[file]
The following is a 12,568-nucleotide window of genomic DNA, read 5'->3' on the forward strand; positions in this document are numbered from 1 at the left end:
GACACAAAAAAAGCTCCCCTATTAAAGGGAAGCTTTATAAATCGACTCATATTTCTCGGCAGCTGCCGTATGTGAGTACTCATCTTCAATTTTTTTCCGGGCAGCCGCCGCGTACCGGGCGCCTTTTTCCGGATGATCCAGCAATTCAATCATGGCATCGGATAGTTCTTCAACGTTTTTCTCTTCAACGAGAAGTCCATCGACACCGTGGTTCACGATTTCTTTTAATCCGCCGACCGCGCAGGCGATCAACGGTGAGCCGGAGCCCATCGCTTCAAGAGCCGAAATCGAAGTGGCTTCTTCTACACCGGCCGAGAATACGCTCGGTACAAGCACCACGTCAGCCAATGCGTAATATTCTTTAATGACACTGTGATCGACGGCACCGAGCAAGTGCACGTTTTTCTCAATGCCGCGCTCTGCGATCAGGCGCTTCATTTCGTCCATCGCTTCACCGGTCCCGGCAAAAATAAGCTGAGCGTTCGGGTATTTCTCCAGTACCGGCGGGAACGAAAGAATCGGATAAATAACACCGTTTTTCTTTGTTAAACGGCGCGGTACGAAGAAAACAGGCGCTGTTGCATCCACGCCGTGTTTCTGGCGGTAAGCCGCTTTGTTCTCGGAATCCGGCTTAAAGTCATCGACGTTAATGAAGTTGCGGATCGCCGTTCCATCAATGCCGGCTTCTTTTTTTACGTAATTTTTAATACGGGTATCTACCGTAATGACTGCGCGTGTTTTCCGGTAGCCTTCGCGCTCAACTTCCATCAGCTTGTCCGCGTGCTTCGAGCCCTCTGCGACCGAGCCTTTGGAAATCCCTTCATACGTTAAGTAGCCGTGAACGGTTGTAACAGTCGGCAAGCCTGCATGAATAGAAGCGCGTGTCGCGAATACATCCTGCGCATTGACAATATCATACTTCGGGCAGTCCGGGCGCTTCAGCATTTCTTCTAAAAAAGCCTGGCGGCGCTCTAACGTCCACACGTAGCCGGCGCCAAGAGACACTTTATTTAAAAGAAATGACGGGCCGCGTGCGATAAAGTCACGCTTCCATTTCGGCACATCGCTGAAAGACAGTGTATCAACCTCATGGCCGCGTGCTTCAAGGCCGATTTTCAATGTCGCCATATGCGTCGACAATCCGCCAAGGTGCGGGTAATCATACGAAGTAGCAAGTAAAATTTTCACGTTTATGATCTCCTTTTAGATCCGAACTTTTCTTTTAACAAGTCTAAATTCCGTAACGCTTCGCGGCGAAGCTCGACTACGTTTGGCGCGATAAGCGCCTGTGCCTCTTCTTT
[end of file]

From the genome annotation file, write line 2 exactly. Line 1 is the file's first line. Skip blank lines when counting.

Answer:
GACACAAAAAAAGCTCCCCTATTAAAGGGAAGCTTTATAAATCGACTCATATTTCTCGGCAGCTGCCGTATGTGAGTACTCATCTTCAATTTTTTTCCGGGCAGCCGCCGCGTACCGGGCGCCTTTTTCCGGATGATCCAGCAATTCAATCATGGCATCGGATAGTTCTTCAACGTTTTTCTCTTCAACGAGAAGTCCATCGACACCGTGGTTCACGATTTCTTTTAATCCGCCGACCGCGCAGGCGATCAACGGTGAGCCGGAGCCCATCGCTTCAAGAGCCGAAATCGAAGTGGCTTCTTCTACACCGGCCGAGAATACGCTCGGTACAAGCACCACGTCAGCCAATGCGTAATATTCTTTAATGACACTGTGATCGACGGCACCGAGCAAGTGCACGTTTTTCTCAATGCCGCGCTCTGCGATCAGGCGCTTCATTTCGTCCATCGCTTCACCGGTCCCGGCAAAAATAAGCTGAGCGTTCGGGTATTTCTCCAGTACCGGCGGGAACGAAAGAATCGGATAAATAACACCGTTTTTCTTTGTTAAACGGCGCGGTACGAAGAAAACAGGCGCTGTTGCATCCACGCCGTGTTTCTGGCGGTAAGCCGCTTTGTTCTCGGAATCCGGCTTAAAGTCATCGACGTTAATGAAGTTGCGGATCGCCGTTCCATCAATGCCGGCTTCTTTTTTTACGTAATTTTTAATACGGGTATCTACCGTAATGACTGCGCGTGTTTTCCGGTAGCCTTCGCGCTCAACTTCCATCAGCTTGTCCGCGTGCTTCGAGCCCTCTGCGACCGAGCCTTTGGAAATCCCTTCATACGTTAAGTAGCCGTGAACGGTTGTAACAGTCGGCAAGCCTGCATGAATAGAAGCGCGTGTCGCGAATACATCCTGCGCATTGACAATATCATACTTCGGGCAGTCCGGGCGCTTCAGCATTTCTTCTAAAAAAGCCTGGCGGCGCTCTAACGTCCACACGTAGCCGGCGCCAAGAGACACTTTATTTAAAAGAAATGACGGGCCGCGTGCGATAAAGTCACGCTTCCATTTCGGCACATCGCTGAAAGACAGTGTATCAACCTCATGGCCGCGTGCTTCAAGGCCGATTTTCAATGTCGCCATATGCGTCGACAATCCGCCAAGGTGCGGGTAATCATACGAAGTAGCAAGTAAAATTTTCACGTTTATGATCTCCTTTTAGATCCGAACTTTTCTTTTAACAAGTCTAAATTCCGTAACGCTTCGCGGCGAAGCTCGACTACGTTTGGCGCGATAAGCGCCTGTGCCTCTTCTTT